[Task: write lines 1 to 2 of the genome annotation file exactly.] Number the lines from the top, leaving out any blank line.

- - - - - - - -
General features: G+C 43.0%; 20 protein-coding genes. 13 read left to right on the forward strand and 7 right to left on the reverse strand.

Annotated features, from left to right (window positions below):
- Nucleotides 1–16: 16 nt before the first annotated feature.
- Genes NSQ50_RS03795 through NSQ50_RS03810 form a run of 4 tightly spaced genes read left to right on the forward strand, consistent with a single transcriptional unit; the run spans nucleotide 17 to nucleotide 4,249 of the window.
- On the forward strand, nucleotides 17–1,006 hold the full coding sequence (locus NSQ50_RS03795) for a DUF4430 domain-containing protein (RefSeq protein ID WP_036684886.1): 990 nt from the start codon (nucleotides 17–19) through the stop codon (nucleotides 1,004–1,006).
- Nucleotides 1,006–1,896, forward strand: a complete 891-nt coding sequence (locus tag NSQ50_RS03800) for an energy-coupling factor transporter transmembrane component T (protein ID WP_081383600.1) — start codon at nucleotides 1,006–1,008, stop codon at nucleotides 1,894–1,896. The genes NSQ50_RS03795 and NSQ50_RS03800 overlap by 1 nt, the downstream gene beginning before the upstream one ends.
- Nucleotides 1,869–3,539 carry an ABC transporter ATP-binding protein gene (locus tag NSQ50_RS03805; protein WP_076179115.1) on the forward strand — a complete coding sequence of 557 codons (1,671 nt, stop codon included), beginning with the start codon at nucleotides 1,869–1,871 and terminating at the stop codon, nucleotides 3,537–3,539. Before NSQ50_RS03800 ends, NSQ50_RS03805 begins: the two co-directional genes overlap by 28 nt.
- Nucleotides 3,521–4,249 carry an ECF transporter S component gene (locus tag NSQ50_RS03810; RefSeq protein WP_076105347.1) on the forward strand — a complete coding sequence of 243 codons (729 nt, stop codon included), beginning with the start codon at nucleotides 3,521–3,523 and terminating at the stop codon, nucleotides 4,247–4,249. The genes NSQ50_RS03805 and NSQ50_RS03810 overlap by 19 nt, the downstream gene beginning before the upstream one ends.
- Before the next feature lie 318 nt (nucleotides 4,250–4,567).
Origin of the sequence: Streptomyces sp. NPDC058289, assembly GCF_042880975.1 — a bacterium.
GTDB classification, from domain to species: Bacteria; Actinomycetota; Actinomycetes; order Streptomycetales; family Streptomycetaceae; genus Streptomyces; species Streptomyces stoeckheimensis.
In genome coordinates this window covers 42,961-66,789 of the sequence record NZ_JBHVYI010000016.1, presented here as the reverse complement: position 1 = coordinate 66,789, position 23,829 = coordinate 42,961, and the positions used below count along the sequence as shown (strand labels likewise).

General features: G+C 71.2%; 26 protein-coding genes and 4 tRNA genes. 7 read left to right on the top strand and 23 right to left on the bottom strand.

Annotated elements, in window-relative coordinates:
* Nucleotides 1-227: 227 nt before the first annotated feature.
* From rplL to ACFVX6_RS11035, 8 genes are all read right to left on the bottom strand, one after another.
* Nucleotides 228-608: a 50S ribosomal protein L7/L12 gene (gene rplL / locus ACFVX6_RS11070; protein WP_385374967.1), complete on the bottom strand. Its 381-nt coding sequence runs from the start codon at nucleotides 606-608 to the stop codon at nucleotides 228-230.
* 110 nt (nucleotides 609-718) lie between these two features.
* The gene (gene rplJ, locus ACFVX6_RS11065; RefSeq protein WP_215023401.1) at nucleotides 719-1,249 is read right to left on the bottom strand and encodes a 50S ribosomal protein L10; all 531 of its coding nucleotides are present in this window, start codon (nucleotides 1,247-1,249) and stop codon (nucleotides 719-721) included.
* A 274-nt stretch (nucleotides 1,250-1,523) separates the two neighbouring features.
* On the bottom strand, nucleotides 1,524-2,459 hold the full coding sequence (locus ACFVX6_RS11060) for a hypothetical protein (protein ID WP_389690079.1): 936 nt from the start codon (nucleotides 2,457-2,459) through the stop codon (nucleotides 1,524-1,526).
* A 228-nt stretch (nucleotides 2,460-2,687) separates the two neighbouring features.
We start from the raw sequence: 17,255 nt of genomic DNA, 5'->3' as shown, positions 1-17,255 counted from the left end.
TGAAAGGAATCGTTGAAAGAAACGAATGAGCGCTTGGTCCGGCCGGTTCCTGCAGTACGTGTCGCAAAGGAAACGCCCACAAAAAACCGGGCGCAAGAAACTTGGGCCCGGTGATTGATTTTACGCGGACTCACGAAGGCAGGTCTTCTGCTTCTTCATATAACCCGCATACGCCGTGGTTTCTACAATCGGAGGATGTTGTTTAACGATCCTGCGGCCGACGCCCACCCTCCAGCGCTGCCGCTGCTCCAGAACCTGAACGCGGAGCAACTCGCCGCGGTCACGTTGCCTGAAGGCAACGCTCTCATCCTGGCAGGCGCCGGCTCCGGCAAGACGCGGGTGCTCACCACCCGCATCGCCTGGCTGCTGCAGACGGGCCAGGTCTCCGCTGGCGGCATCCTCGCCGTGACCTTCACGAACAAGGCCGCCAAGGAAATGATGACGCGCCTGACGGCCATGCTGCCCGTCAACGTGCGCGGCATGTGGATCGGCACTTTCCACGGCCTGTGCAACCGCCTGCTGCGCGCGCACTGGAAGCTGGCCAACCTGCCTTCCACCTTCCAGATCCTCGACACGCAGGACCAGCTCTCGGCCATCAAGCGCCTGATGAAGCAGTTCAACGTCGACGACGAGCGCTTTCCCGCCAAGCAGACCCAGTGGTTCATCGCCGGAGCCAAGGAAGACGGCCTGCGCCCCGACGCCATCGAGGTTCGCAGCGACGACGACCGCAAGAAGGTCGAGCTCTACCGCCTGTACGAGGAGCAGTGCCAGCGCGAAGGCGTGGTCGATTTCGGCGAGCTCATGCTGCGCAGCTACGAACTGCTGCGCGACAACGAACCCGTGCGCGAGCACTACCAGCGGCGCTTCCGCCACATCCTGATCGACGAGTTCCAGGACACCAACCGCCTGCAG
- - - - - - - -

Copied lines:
General features: G+C 43.0%; 20 protein-coding genes. 13 read left to right on the forward strand and 7 right to left on the reverse strand.

Annotated features, from left to right (window positions below):